A recent study published in the journal, Aggressive Behavior found a link between spanking and aggressive behavior in children. The study, that analyzed data from children between the ages of 9 months and 5 years of age, showed a significant increase in aggressive behavior in boys if they had both a genetic predisposition for aggression and were spanked. The bottom line – Although, those children that have a genetic propensity for aggression will be more aggressive than those that don’t, spanking will only make them more aggressive over time!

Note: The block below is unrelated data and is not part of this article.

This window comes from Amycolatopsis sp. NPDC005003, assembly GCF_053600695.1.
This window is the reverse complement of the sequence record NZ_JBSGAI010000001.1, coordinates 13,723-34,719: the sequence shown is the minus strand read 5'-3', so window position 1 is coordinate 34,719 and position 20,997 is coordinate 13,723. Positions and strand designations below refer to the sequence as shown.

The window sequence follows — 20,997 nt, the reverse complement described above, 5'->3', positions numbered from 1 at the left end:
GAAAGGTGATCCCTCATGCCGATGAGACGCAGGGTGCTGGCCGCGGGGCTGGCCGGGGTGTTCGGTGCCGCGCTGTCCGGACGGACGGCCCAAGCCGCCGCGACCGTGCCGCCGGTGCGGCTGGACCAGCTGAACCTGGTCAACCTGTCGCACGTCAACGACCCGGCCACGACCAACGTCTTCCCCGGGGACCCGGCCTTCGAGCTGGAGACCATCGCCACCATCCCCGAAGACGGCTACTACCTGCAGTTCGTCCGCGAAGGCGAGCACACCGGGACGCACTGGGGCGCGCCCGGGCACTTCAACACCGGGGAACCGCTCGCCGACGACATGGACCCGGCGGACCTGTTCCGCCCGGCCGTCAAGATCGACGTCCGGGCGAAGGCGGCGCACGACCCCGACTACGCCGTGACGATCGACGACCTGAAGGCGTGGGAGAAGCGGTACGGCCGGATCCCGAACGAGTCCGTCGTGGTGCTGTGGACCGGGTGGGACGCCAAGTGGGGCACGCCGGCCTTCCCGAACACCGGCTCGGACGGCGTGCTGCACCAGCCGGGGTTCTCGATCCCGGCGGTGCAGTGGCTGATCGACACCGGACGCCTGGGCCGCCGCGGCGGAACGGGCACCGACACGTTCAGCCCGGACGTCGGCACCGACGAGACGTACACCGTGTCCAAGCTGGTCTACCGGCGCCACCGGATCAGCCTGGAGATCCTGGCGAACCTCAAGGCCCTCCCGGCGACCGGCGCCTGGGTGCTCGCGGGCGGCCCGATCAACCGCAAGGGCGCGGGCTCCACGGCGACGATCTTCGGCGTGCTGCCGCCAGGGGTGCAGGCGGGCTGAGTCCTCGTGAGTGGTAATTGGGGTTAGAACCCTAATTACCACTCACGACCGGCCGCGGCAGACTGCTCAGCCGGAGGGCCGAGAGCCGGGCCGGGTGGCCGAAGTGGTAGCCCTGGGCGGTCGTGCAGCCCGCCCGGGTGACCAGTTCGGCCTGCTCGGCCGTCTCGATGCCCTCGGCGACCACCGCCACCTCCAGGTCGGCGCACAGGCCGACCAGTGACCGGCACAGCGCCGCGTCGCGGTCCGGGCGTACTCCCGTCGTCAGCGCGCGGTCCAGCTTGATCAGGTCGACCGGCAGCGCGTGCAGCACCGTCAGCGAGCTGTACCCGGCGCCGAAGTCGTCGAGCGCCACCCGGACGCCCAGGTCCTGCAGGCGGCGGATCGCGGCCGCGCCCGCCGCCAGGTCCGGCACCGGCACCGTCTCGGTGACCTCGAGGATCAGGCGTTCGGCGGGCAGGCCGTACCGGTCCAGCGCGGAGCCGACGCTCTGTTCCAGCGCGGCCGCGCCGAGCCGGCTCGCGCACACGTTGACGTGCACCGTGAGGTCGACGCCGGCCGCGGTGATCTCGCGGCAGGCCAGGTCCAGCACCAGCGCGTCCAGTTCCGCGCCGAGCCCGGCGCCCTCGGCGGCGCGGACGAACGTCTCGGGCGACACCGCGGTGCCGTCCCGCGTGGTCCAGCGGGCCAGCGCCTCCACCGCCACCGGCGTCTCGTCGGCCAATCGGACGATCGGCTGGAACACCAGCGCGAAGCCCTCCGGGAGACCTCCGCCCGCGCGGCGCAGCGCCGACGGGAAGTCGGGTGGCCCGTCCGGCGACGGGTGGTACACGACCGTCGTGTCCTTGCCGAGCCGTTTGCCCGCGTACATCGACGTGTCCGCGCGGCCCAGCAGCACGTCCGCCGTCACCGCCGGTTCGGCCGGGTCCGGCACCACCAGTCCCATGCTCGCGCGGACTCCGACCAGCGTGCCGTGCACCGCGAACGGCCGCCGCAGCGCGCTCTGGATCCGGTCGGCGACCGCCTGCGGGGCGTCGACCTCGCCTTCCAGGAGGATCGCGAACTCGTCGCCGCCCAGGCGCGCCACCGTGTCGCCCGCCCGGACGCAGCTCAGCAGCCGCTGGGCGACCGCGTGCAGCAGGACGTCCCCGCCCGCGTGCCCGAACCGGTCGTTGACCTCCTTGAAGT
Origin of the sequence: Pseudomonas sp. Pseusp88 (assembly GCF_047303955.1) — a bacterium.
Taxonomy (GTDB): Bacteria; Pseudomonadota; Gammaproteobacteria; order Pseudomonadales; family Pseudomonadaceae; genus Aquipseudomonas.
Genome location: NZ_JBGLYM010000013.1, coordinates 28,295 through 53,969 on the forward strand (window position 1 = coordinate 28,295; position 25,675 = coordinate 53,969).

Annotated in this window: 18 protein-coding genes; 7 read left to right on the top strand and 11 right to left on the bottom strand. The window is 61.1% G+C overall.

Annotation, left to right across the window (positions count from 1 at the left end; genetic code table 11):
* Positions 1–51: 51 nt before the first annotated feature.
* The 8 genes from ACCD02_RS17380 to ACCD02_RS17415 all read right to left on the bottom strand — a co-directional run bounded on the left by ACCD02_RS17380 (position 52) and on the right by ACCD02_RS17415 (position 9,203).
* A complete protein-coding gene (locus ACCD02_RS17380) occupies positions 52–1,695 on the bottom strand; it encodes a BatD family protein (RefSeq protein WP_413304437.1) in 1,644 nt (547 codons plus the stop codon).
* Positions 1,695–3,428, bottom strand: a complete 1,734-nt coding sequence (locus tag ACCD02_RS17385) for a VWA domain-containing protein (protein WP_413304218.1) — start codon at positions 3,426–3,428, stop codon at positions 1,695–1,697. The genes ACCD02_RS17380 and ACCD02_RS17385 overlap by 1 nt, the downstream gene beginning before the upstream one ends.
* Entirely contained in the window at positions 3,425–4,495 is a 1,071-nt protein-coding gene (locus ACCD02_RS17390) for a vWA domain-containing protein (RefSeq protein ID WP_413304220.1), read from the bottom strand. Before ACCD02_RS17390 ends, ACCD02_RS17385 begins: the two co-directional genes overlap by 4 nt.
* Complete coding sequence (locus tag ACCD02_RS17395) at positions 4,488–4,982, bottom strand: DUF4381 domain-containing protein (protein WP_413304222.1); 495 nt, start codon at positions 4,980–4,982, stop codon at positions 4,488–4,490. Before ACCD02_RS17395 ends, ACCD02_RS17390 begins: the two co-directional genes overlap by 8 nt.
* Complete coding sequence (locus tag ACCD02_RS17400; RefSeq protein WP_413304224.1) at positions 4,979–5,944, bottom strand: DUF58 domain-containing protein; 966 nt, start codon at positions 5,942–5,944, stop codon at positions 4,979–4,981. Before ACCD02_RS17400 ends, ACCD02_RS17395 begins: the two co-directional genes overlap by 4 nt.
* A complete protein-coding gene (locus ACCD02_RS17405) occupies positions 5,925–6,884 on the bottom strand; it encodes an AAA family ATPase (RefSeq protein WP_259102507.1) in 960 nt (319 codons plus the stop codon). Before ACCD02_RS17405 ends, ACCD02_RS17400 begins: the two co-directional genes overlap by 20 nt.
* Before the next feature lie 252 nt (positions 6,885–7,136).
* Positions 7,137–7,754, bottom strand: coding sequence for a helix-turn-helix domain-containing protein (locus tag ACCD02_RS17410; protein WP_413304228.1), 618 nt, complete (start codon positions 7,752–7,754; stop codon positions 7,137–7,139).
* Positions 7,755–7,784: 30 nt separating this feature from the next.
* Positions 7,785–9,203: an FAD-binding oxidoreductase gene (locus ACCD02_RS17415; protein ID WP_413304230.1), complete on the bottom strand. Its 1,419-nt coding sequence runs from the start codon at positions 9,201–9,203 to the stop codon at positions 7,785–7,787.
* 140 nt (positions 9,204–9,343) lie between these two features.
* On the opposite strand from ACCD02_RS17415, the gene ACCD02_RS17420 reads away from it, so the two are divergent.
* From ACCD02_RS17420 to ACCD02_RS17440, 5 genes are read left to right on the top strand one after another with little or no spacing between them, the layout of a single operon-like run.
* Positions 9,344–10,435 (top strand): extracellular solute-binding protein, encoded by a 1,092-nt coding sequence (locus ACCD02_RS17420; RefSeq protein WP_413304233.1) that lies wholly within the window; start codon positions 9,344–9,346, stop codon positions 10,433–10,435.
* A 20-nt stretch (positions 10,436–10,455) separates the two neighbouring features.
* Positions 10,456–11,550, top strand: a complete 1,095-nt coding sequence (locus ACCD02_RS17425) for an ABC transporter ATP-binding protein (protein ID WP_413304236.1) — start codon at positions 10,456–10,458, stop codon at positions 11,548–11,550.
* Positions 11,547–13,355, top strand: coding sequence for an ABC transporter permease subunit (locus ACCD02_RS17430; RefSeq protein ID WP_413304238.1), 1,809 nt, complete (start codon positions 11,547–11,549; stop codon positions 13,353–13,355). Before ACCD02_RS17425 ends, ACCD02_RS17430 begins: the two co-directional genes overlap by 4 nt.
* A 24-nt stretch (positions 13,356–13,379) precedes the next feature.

James Smithers, President of Polaris Counseling and father of six, says this, “Most studies that have been completed on the impact of spanking kids seem to suggest that spanking is largely ineffective and can be detrimental to our kid’s emotional, social and even sexual development. A safe assumption that we can draw from this article is that if you have a child that is already acting out aggressively towards others, corporal punishment would only be likely to increase their aggression, and should not be done. Like so many aspects of parenting, parents have to decide what works best for them and their family. However, when you consider the amount of data that is emerging on the subject, I would encourage parents (if they subscribe to the use of spanking) to use corporal punishment sparingly, only when absolutely necessary to drive home a very important point. Parents must understand that there are a variety of very effective disciplinary strategies available to them and that they, and there children, may benefit from having a broader repertoire of options to pull from.”